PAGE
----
I grew up thinking of Robert Montgomery as a movie tough guy, but watching all these pre-Code Hollywood movies recently, I was surprised to discover that MGM largely wasted him in the 1930s by assigning him an endless series of flaccid pretty boy roles supporting Norma Shearer, Greta Garbo, Joan Crawford and pretty much any other actress who needed a handsome man to gaze vacantly at her while she did her thing.
Made me wonder if the same thing would have happened to Clark Gable if he hadn't been loaned out to Warner Brothers for a particularly nasty turn in Night Nurse, and then a couple of years later to poverty row studio Columbia Pictures for a little ditty called It Happened One Night, where he got to show, respectively, his roguish menace and comedic flair and win an Oscar in the process.
Anyway, here are a few facts about Robert Montgomery, some I knew, some I didn't.
● He was born with a silver spoon in his mouth but the life of privilege didn't last—his father jumped off the Brooklyn Bridge and the family lost everything.
● While working as an actor in New York, Mont- gomery met then stage director George Cukor. It was Cukor who later convinced him to give Hollywood a try. Montgomery made his debut as an uncredited extra in 1929's The Single Standard. A year later he was co-starring with Norma Shearer in The Divorcee, a role that won Shearer an Oscar. That same year, he also had an important role in The Big House, a prison drama that won Frances Marion as Oscar for screenwriting.
● Montgomery received two Oscar nominations, the first for playing a murderer in 1937's Night Must Fall, the second playing a dead boxer in search of a live body in the comedy Here Comes Mister Jordan.
● He served in combat in the Pacific during World War II, rising to the rank of lieutenant commander.
● His official directorial debut was The Lady in the Lake in 1947 (two years earlier, he had directed some scenes in They Were Expendable during John Ford's illness). Based on a Raymond Chandler mystery, The Lady in the Lake was an experimental attempt to film the entire movie from the lead character's point of view. We only catch a glimpse of Montgomery in a mirror. The film received a mixed reception critically and was not a hit. He directed four more movies between 1947 and 1960.
● Montgomery was twice the president of the Screen Actor's Guild. He was active in politics as a Republican and advised President Eisenhower on his television appearances. Ike later commented that had Richard Nixon followed Montgomery's advice before the first televised debate with John Kennedy, Nixon likely would have "won" the debate and the election.
● He was the father of actress Elizabeth Montgomery, the star of television's Bewitched.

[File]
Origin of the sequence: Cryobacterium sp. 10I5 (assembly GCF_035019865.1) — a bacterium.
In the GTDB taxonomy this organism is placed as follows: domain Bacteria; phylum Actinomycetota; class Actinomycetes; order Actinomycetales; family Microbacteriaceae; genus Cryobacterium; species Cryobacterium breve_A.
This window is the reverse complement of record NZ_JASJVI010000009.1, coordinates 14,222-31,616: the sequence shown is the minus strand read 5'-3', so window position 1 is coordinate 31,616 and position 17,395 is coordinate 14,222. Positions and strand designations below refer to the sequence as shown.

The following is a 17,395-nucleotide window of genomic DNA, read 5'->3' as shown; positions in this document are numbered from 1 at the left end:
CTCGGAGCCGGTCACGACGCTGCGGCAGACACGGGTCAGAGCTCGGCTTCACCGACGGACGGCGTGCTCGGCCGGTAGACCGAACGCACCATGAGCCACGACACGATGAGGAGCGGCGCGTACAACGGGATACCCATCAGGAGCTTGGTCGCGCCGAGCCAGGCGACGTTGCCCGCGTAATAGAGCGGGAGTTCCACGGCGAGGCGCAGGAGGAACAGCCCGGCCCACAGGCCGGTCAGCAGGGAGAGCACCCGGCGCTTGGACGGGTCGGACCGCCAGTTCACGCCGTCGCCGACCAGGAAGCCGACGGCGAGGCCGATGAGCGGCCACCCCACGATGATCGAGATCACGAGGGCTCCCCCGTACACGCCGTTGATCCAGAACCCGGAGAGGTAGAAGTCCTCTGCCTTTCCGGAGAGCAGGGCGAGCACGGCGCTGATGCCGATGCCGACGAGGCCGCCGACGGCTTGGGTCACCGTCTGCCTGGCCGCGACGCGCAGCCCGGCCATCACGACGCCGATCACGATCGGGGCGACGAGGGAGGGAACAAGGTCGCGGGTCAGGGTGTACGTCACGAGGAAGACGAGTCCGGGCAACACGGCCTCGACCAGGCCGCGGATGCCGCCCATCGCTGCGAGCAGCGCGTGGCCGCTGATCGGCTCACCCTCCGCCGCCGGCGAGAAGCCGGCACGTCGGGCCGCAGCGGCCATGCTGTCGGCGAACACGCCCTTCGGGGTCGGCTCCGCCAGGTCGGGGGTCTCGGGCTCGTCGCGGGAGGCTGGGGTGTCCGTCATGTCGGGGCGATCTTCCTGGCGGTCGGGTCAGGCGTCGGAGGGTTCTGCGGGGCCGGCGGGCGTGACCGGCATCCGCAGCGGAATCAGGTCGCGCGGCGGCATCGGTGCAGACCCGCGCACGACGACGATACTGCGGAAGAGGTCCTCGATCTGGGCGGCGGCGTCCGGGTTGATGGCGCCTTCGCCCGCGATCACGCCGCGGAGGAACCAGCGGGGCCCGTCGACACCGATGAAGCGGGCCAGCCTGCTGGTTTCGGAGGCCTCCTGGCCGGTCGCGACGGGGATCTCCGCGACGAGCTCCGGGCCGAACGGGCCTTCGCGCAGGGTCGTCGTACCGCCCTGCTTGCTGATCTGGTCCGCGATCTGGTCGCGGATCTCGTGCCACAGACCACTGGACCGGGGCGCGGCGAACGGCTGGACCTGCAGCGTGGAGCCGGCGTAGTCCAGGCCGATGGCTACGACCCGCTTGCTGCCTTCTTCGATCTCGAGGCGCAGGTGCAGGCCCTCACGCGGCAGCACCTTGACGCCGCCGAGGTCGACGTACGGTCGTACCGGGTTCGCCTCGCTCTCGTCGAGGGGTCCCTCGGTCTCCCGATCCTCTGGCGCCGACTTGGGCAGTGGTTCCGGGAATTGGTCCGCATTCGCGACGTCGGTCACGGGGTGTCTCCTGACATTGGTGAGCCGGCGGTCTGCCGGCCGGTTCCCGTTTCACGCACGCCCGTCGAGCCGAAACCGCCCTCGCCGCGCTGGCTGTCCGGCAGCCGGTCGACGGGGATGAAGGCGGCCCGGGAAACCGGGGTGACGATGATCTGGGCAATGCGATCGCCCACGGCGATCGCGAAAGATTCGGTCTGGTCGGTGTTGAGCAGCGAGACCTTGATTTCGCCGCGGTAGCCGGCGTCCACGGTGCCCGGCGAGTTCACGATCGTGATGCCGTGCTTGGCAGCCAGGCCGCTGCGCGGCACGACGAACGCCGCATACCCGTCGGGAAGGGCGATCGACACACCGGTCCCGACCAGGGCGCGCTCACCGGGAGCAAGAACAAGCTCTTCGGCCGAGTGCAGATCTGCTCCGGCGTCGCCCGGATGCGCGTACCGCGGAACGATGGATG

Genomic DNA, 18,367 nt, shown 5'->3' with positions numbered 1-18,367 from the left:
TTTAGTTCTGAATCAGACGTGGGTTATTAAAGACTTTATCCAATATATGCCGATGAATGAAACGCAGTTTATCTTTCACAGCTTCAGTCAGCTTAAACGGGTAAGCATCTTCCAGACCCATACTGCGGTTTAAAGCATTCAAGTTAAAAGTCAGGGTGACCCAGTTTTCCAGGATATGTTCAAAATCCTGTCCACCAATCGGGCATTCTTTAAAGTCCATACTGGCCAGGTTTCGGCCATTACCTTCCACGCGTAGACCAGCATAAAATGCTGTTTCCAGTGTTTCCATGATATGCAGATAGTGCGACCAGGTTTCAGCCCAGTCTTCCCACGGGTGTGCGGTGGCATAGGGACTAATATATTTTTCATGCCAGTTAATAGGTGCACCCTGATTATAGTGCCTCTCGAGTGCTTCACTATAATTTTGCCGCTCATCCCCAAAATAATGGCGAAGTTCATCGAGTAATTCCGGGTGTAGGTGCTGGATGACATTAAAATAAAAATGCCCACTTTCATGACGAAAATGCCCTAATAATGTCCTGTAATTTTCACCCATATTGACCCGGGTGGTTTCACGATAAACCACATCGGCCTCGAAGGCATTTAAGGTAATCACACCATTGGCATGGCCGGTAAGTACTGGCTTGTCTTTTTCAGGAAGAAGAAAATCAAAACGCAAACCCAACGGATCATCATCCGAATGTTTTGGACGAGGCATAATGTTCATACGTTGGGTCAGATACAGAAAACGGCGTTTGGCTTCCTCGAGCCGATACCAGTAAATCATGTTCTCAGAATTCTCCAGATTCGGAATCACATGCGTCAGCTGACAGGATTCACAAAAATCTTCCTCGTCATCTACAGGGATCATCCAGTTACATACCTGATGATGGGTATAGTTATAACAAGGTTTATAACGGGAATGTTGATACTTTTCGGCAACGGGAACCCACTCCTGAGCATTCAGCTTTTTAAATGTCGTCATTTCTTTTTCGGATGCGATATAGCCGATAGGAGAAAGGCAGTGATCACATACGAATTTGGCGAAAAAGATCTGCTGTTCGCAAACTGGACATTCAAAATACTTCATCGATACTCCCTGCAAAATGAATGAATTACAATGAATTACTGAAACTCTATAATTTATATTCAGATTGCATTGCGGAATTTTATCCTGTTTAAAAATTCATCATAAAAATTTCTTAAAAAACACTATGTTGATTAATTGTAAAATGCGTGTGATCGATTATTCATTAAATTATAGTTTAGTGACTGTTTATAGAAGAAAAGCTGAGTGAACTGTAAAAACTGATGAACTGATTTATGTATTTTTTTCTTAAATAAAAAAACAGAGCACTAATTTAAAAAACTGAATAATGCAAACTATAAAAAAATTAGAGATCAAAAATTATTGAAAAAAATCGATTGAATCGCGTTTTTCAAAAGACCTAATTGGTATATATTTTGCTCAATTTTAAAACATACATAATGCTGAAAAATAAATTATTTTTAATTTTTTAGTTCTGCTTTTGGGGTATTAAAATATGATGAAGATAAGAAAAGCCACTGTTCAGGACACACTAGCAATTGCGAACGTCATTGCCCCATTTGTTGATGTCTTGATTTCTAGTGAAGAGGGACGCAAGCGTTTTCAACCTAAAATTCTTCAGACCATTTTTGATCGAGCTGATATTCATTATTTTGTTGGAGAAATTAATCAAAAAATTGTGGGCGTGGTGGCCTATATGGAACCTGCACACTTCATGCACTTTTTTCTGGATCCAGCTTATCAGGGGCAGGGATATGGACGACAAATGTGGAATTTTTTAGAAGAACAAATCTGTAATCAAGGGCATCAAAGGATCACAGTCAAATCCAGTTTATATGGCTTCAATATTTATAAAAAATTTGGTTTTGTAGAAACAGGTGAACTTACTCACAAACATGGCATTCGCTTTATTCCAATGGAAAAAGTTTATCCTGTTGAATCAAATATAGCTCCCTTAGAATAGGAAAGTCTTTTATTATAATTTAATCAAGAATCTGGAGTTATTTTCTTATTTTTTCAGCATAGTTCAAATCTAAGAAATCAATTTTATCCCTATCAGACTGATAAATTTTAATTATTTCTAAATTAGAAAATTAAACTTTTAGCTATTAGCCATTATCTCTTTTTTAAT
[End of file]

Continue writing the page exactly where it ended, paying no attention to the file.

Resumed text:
Here are five Robert Montgomery performances I can recommend to you:
1) The Big House—he's quite convincing as a rich, sniveling weasel who doesn't cope well when he's thrown into a prison cell with murderer Wallace Beery.
2) Private Lives—in this screen adaptation of the Noel Coward comedy, he plays Elyot, a man who would rather spar with his ex-wife (Shearer) than honeymoon with his current one.
3) Night Must Fall—playing a caretaker of Dame May Whitty's cottage, Montgomery isn't quite the nice guy he seems to be, and Rosalind Russell can't decide whether to kiss him or turn him over to the police.
4) Here Comes Mister Jordan—probably his best performance, here he plays a boxer frustrated with a celestial bureaucracy that has accidentally killed him before his time and then can't make things right. And you thought the Department of Motor Vehicles was a pain! (Warren Beatty later remade this as Heaven Can Wait.)
5) They Were Expendable—John Ford's classic downbeat war movie about the ones who were left behind. Inspired by the real-life heroics of John Bulkeley, Montgomery plays an American PT boat skipper battling both the Japanese and U.S. Navy brass during Japan's invasion of the Philippines. Co-starring John Wayne, this was not only the best movie Montgomery ever starred in, it's on a short list of the best movies ever to come out of World War II.
And here's one more, a movie I haven't seen, but would like to: Ride the Pink Horse. No, it's not a porn movie, it's a film noir directed by and starring Montgomery based on a script by the legendary Ben Hecht. Co-star Thomas Gomez received his only Oscar nomination for this one.
"If you are lucky enough to be a success," Montgomery once said, "by all means enjoy the applause and the adulation of the public. But never, never believe it."
That's it. That's all I've got. It's enough, isn't it?